Haze stability

Beer has a tendency to develop chill hazes and permanent hazes during storage. Although malt quality plays an important role in this process, brewing technology has evolved to minimize its impact. Additions of cross-linking agents (such as formaldehyde) to mashes are still made in some developing countries, but such practices are outlawed in many parts of the world. More commonly, adsorbents are used at the beer filtration stage to remove haze precursors. For example, polyvinyl polypyrrolidone (PVPP) is used to remove polyphenols from beer. Silica hydrogels are used to remove proteins. Appropriate use of such materials can minimize the impact that `problem' malts have on final beer quality. In some parts of the world, proteolytic enzymes such as papain are still used to modify the proteins that lead to chill haze formation, thereby extending beer shelf life. 

Ideally, we would have no need for such processing aids and additives; the quality of our raw materials and process would suffice to assure beer quality. Some beers are produced in this way. In such circumstances it is essential to focus on the soluble nitrogen content and profile of the malt, and on the polyphenol content and profile of both malt and hops. 

Oxidative flavour stability

Recently, malt has taken much of the blame for the instability of beer flavour during storage. Is this warranted? At least some of the instability of the flavour of pale lager beers is due to unsaturated carbonyl compounds, the most infamous being trans-2-nonenal. One theory, which is widely subscribed to, suggests that this compound has its origins in oxidation of barley lipids. This may be catalysed by a specific enzyme (lipoxygenase 1) during the malting or mashing processes. Oxidation of unsaturated fatty acids (in particular linoleic acid) leads to formation of hydroperoxides, which then undergo further reactions, ultimately leading to volatile, highly flavour-active aldehydes, such as nonenal.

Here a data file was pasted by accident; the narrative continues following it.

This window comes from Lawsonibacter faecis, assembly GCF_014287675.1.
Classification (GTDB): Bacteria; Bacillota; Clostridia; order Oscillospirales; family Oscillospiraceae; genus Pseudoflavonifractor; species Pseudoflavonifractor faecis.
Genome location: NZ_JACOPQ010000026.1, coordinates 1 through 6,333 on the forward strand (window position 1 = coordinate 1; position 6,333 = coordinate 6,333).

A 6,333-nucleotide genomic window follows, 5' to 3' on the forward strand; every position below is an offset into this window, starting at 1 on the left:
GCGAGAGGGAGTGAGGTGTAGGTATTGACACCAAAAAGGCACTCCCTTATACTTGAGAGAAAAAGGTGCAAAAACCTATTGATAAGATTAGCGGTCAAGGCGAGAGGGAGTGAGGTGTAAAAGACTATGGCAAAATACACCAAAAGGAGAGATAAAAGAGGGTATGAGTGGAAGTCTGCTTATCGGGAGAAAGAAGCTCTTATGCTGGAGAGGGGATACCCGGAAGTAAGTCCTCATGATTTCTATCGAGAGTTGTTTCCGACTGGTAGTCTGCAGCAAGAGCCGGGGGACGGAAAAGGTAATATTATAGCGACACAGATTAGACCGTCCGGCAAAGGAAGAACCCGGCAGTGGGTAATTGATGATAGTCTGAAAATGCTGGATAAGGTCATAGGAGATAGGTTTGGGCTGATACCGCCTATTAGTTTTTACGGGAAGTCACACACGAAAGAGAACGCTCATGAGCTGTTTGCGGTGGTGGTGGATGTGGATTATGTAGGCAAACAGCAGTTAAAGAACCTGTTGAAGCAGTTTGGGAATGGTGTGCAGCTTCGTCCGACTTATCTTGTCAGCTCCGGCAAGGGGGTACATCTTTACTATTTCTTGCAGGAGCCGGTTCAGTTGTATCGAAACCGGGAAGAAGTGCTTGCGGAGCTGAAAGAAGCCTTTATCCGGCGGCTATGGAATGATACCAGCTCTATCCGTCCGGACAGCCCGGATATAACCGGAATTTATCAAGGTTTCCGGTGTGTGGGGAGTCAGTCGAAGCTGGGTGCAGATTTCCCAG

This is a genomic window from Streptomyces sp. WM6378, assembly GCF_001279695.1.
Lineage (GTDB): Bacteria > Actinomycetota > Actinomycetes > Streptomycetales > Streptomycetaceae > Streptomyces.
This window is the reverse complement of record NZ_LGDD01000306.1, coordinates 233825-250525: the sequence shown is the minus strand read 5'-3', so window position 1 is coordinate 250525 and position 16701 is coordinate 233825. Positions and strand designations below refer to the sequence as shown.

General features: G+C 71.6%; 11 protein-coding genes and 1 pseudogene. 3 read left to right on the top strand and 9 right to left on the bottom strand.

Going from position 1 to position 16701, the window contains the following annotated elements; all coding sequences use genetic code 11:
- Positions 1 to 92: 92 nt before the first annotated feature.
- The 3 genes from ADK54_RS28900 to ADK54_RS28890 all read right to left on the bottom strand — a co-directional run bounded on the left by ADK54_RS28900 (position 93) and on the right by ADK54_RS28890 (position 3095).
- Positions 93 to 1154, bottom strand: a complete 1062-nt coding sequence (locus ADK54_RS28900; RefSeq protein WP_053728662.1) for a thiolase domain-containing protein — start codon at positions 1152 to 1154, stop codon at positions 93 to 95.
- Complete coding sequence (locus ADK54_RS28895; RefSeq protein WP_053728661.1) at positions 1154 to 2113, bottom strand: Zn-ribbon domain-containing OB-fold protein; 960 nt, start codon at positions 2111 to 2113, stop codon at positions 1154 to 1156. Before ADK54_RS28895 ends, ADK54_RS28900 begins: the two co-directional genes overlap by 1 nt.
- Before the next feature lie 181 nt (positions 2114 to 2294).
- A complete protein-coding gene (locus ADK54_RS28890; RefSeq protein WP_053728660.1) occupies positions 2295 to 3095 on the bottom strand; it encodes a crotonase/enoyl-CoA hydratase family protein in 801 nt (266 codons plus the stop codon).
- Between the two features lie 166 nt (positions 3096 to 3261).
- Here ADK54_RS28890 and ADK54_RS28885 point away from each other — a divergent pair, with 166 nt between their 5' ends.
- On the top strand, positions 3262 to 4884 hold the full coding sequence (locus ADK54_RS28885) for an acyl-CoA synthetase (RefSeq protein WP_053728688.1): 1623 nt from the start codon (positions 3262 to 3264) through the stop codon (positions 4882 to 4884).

But the flavour stability story is not as simple as it first seems. Numerous studies have shown a relationship between many malt-associated parameters and beer flavour life. These include total nitrogen and free amino nitrogen. Heterocylic compounds from malt are also involved in beer staling, either directly via the Maillard reaction, or via yeast metabolism. And recently it has been shown that trans-2-nonenal can itself bind to beer proteins during production to be released during storage.